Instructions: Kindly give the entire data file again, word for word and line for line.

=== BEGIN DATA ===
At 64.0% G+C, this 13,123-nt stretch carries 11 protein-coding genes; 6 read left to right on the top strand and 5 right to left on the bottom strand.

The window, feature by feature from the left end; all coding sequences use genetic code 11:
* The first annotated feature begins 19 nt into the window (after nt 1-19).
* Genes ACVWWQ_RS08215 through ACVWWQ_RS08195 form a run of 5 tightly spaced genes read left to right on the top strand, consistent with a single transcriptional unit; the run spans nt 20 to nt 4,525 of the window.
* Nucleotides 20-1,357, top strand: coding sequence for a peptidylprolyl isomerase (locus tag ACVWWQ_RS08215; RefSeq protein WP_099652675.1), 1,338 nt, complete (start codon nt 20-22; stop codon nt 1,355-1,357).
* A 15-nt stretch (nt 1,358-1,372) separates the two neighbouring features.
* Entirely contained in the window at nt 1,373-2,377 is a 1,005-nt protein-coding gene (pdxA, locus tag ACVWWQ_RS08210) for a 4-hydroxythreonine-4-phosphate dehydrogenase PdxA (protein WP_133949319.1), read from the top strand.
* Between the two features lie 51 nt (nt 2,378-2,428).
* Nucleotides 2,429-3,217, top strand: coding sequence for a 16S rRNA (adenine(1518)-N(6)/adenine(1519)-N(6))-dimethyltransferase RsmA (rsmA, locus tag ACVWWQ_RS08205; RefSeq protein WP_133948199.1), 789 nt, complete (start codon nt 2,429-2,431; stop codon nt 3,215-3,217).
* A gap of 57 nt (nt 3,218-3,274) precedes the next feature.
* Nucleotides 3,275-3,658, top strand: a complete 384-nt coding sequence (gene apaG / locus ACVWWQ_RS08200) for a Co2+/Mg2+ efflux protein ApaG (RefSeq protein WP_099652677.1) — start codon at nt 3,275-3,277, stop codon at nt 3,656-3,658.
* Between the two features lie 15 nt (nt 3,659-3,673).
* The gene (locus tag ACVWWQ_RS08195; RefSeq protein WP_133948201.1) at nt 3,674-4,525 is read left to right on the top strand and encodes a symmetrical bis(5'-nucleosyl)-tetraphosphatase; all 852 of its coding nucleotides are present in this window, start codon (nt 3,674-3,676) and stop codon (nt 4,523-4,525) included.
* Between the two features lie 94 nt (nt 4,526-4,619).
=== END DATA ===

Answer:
At 64.0% G+C, this 13,123-nt stretch carries 11 protein-coding genes; 6 read left to right on the top strand and 5 right to left on the bottom strand.

The window, feature by feature from the left end; all coding sequences use genetic code 11:
* The first annotated feature begins 19 nt into the window (after nt 1-19).
* Genes ACVWWQ_RS08215 through ACVWWQ_RS08195 form a run of 5 tightly spaced genes read left to right on the top strand, consistent with a single transcriptional unit; the run spans nt 20 to nt 4,525 of the window.
* Nucleotides 20-1,357, top strand: coding sequence for a peptidylprolyl isomerase (locus tag ACVWWQ_RS08215; RefSeq protein WP_099652675.1), 1,338 nt, complete (start codon nt 20-22; stop codon nt 1,355-1,357).
* A 15-nt stretch (nt 1,358-1,372) separates the two neighbouring features.
* Entirely contained in the window at nt 1,373-2,377 is a 1,005-nt protein-coding gene (pdxA, locus tag ACVWWQ_RS08210) for a 4-hydroxythreonine-4-phosphate dehydrogenase PdxA (protein WP_133949319.1), read from the top strand.
* Between the two features lie 51 nt (nt 2,378-2,428).
* Nucleotides 2,429-3,217, top strand: coding sequence for a 16S rRNA (adenine(1518)-N(6)/adenine(1519)-N(6))-dimethyltransferase RsmA (rsmA, locus tag ACVWWQ_RS08205; RefSeq protein WP_133948199.1), 789 nt, complete (start codon nt 2,429-2,431; stop codon nt 3,215-3,217).
* A gap of 57 nt (nt 3,218-3,274) precedes the next feature.
* Nucleotides 3,275-3,658, top strand: a complete 384-nt coding sequence (gene apaG / locus ACVWWQ_RS08200) for a Co2+/Mg2+ efflux protein ApaG (RefSeq protein WP_099652677.1) — start codon at nt 3,275-3,277, stop codon at nt 3,656-3,658.
* Between the two features lie 15 nt (nt 3,659-3,673).
* The gene (locus tag ACVWWQ_RS08195; RefSeq protein WP_133948201.1) at nt 3,674-4,525 is read left to right on the top strand and encodes a symmetrical bis(5'-nucleosyl)-tetraphosphatase; all 852 of its coding nucleotides are present in this window, start codon (nt 3,674-3,676) and stop codon (nt 4,523-4,525) included.
* Between the two features lie 94 nt (nt 4,526-4,619).